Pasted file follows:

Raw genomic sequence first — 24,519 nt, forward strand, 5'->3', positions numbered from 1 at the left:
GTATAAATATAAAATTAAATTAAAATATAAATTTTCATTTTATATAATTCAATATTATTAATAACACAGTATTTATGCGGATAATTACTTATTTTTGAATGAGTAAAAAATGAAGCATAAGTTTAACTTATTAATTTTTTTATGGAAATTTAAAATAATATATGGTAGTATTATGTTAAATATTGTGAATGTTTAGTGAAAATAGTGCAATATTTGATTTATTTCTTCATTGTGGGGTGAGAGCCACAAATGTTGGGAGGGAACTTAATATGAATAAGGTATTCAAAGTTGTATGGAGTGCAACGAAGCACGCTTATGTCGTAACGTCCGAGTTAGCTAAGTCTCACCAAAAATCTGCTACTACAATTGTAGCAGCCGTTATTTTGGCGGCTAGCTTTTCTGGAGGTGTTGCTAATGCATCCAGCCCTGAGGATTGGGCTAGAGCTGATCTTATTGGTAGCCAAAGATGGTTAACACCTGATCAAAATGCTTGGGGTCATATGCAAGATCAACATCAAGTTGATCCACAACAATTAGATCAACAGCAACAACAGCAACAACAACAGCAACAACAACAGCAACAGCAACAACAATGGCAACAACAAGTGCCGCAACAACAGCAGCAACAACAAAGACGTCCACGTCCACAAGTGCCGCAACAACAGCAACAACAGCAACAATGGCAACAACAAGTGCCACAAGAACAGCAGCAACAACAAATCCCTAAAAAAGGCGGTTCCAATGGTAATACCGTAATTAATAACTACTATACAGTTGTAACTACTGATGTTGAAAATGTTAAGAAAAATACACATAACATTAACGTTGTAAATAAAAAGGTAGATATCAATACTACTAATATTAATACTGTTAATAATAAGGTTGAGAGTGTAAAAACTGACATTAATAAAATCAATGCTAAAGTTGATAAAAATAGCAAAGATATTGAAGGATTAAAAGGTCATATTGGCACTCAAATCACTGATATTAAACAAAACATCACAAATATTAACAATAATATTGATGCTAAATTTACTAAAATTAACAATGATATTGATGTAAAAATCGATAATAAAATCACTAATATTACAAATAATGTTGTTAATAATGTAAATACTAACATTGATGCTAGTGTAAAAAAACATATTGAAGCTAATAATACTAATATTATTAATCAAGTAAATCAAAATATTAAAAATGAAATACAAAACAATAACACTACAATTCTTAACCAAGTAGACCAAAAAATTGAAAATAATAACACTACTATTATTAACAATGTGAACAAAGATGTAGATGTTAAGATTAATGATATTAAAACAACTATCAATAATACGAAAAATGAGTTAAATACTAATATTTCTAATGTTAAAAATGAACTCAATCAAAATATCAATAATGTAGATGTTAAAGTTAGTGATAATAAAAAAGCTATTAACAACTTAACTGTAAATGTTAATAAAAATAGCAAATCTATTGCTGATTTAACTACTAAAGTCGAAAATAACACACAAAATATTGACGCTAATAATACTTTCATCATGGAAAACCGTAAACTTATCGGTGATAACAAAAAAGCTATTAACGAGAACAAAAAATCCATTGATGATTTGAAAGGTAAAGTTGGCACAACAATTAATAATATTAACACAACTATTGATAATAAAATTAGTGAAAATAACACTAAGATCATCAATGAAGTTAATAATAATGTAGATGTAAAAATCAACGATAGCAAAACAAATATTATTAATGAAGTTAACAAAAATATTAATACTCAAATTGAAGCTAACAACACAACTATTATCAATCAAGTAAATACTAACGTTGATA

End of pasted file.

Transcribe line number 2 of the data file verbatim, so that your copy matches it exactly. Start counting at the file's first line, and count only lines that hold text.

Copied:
GTATAAATATAAAATTAAATTAAAATATAAATTTTCATTTTATATAATTCAATATTATTAATAACACAGTATTTATGCGGATAATTACTTATTTTTGAATGAGTAAAAAATGAAGCATAAGTTTAACTTATTAATTTTTTTATGGAAATTTAAAATAATATATGGTAGTATTATGTTAAATATTGTGAATGTTTAGTGAAAATAGTGCAATATTTGATTTATTTCTTCATTGTGGGGTGAGAGCCACAAATGTTGGGAGGGAACTTAATATGAATAAGGTATTCAAAGTTGTATGGAGTGCAACGAAGCACGCTTATGTCGTAACGTCCGAGTTAGCTAAGTCTCACCAAAAATCTGCTACTACAATTGTAGCAGCCGTTATTTTGGCGGCTAGCTTTTCTGGAGGTGTTGCTAATGCATCCAGCCCTGAGGATTGGGCTAGAGCTGATCTTATTGGTAGCCAAAGATGGTTAACACCTGATCAAAATGCTTGGGGTCATATGCAAGATCAACATCAAGTTGATCCACAACAATTAGATCAACAGCAACAACAGCAACAACAACAGCAACAACAACAGCAACAGCAACAACAATGGCAACAACAAGTGCCGCAACAACAGCAGCAACAACAAAGACGTCCACGTCCACAAGTGCCGCAACAACAGCAACAACAGCAACAATGGCAACAACAAGTGCCACAAGAACAGCAGCAACAACAAATCCCTAAAAAAGGCGGTTCCAATGGTAATACCGTAATTAATAACTACTATACAGTTGTAACTACTGATGTTGAAAATGTTAAGAAAAATACACATAACATTAACGTTGTAAATAAAAAGGTAGATATCAATACTACTAATATTAATACTGTTAATAATAAGGTTGAGAGTGTAAAAACTGACATTAATAAAATCAATGCTAAAGTTGATAAAAATAGCAAAGATATTGAAGGATTAAAAGGTCATATTGGCACTCAAATCACTGATATTAAACAAAACATCACAAATATTAACAATAATATTGATGCTAAATTTACTAAAATTAACAATGATATTGATGTAAAAATCGATAATAAAATCACTAATATTACAAATAATGTTGTTAATAATGTAAATACTAACATTGATGCTAGTGTAAAAAAACATATTGAAGCTAATAATACTAATATTATTAATCAAGTAAATCAAAATATTAAAAATGAAATACAAAACAATAACACTACAATTCTTAACCAAGTAGACCAAAAAATTGAAAATAATAACACTACTATTATTAACAATGTGAACAAAGATGTAGATGTTAAGATTAATGATATTAAAACAACTATCAATAATACGAAAAATGAGTTAAATACTAATATTTCTAATGTTAAAAATGAACTCAATCAAAATATCAATAATGTAGATGTTAAAGTTAGTGATAATAAAAAAGCTATTAACAACTTAACTGTAAATGTTAATAAAAATAGCAAATCTATTGCTGATTTAACTACTAAAGTCGAAAATAACACACAAAATATTGACGCTAATAATACTTTCATCATGGAAAACCGTAAACTTATCGGTGATAACAAAAAAGCTATTAACGAGAACAAAAAATCCATTGATGATTTGAAAGGTAAAGTTGGCACAACAATTAATAATATTAACACAACTATTGATAATAAAATTAGTGAAAATAACACTAAGATCATCAATGAAGTTAATAATAATGTAGATGTAAAAATCAACGATAGCAAAACAAATATTATTAATGAAGTTAACAAAAATATTAATACTCAAATTGAAGCTAACAACACAACTATTATCAATCAAGTAAATACTAACGTTGATA